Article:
Harm Van Den Dorpel

1981 · Netherlands

Artist biography

Harm Van Den Dorpel is seen as an established mid-career artist, who was born in the Netherlands - other established artists such as Marijke Lahaije, Aukje Dekker, Poppy Koning, Armando Armando, and Rembrandt Van Rijn were also born inthe Netherlands. Harm Van Den Dorpel was born in 1981.

Galleries and Exhibitions

Harm Van Den Dorpel is represented by two galleries, which are Narrative Projects in London, the United Kingdom and Yvonne Lambert in Berlin, Germany. Harm Van Den Dorpel's work has most recently been exhibited at Narrative Projects in London (26 February 2019 until 12 April 2019) with the exhibition Notes on Objects. Harm Van Den Dorpel's other most recent exhibitions listed on Artland include the exhibitions; PATTERN AND PRESENCE (24 February 2018 - 30 March 2018) at Upstream Gallery in Amsterdam and Uninnocent Bystander (10 May 2019 - 21 June 2019) at Lehmann + Silva gallery in Porto. Harm Van Den Dorpel's first listed exhibition in Artland's database was called PATTERN AND PRESENCE and took place at Upstream Gallery in Amsterdam, the Netherlands from the 24 February 2018 to 30 March 2018.

Historical Context of Netherlands

The Netherlands has a strong heritage for art and design in the twentieth century culture, although its position as a cultural powerhouse had been long established, centuries before the fifteenth century, when artists like Jan van Eyck were amidst the most well-known in the world. The Dutch Golden Age of the 1600s brought such luminaries as Rembrandt, Rubens, Vermeer, Van Dyck and Van Ruisdael. In the twentieth century, some of the earliest examples of abstraction in the Netherlands were emerged under the aegis of the seminal de Stijl movement, led by Piet Mondrian and Theo van Doesberg. Gerrit Rietveld was an influential architect and designer whose work is closely related to the ideas of De Stijl.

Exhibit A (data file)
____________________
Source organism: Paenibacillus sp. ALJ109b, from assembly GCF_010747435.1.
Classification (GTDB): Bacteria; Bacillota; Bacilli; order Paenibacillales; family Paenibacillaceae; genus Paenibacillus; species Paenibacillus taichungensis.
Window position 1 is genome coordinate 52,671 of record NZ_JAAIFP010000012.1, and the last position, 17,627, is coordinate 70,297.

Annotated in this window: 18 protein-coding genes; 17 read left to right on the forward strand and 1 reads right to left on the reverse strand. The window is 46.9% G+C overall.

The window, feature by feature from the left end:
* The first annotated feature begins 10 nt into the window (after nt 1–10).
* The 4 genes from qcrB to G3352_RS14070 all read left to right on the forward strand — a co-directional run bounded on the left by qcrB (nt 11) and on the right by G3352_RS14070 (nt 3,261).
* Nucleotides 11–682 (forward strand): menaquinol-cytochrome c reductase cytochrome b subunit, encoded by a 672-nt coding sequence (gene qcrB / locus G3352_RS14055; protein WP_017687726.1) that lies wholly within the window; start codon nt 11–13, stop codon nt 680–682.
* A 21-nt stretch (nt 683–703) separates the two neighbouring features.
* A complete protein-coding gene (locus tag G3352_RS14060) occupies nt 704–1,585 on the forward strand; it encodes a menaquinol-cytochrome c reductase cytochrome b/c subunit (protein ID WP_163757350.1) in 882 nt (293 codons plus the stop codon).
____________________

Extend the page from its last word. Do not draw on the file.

Further Biographical Context for Harm Van Den Dorpel

Born in 1981, Harm Van Den Dorpel was largely inspired by the 1990s growing up. In the United Kingdom, a group of artists known as the YBAs, or Young British Artists, dominated the artistic culture of the decade. They were a loosely affiliated and diverse group, united generally by their age and nationality. Many of the members had attended the Royal College of Art and Goldsmiths in London, and were favoured by Charles Saatchi, the ‘super collector’ of art at the time. The most famous member of YBAs is arguably Damien Hirst, and other members included Chris Ofili, Tracey Emin, Marc Quinn, Gavin Turk, Sarah Lucas and Sam Taylor-Johnson (née Sam Taylor-Wood). Through their use of shock tactics and sensationalism, the YBAs garnered a controversial public image which was further fuelled by their use of throwaway materials, wild lifestyles and an attitude that was at the same time rebellious and entrepreneurial. The group dominated the British art scene in the 1990s and their group show ‘Sensation’ is now viewed as legendary. Relational Aesthetics, a term coined by curator Nicholas Bourriaud to describe the act of making art based on human relations and their social context, became a key idea in the 1990s. Works by artists like Douglas Gordon, Gillian Wearing, Philippe Parenno and Liam Gillick were described as significant artists who worked to this agenda.

Harm Van Den Dorpel

  • Exhibitions 6

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